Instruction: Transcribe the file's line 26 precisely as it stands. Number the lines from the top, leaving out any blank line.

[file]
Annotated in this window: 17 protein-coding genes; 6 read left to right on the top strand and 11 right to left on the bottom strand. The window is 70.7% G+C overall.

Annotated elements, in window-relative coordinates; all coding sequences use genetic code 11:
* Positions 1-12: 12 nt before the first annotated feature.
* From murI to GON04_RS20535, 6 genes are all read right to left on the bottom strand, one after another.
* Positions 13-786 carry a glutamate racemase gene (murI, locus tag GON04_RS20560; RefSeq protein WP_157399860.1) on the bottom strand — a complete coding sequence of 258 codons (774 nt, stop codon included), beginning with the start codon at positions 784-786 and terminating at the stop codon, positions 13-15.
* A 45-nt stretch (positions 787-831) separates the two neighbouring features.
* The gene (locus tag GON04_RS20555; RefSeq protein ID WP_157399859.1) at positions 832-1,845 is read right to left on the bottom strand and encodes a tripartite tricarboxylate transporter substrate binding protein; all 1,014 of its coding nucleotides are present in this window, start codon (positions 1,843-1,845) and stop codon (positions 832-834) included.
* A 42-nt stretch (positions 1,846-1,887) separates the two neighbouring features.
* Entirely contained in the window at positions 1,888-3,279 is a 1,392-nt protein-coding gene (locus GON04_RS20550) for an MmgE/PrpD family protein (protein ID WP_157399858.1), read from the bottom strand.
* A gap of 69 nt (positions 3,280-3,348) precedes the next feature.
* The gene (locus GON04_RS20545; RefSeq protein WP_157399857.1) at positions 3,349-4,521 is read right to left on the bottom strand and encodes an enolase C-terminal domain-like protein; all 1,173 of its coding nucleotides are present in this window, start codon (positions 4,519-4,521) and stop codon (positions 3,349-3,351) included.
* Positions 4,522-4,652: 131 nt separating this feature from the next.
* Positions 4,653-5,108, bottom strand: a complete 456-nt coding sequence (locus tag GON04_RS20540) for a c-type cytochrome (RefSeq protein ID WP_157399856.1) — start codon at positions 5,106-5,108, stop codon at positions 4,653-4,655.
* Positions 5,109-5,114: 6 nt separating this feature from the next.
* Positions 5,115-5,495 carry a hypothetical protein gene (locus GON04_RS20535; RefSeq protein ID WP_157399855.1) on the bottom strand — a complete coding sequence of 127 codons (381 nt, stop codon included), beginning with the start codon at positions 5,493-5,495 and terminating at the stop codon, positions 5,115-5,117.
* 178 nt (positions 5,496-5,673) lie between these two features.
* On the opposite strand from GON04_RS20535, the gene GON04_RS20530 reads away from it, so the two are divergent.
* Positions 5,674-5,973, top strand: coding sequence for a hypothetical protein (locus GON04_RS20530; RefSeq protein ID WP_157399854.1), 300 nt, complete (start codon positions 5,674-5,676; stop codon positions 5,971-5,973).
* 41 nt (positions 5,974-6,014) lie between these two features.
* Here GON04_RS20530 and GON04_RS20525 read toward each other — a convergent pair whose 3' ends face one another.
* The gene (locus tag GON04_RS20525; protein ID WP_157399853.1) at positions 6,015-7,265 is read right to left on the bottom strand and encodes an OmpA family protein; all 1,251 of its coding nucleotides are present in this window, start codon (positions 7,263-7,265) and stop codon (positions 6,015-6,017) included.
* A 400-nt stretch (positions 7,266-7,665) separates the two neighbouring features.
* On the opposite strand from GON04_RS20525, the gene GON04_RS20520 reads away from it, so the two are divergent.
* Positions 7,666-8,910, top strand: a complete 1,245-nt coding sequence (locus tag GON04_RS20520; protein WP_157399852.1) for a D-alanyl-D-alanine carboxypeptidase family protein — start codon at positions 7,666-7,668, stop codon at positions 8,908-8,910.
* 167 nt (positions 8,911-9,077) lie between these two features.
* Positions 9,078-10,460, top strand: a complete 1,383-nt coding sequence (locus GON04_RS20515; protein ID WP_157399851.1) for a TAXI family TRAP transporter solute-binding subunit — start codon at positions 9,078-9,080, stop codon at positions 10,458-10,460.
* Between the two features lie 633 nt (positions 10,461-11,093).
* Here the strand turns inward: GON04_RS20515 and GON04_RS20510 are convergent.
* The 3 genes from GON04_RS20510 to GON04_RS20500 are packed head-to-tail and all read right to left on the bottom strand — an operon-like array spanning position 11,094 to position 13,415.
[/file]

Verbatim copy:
* Positions 9,078-10,460, top strand: a complete 1,383-nt coding sequence (locus GON04_RS20515; protein ID WP_157399851.1) for a TAXI family TRAP transporter solute-binding subunit — start codon at positions 9,078-9,080, stop codon at positions 10,458-10,460.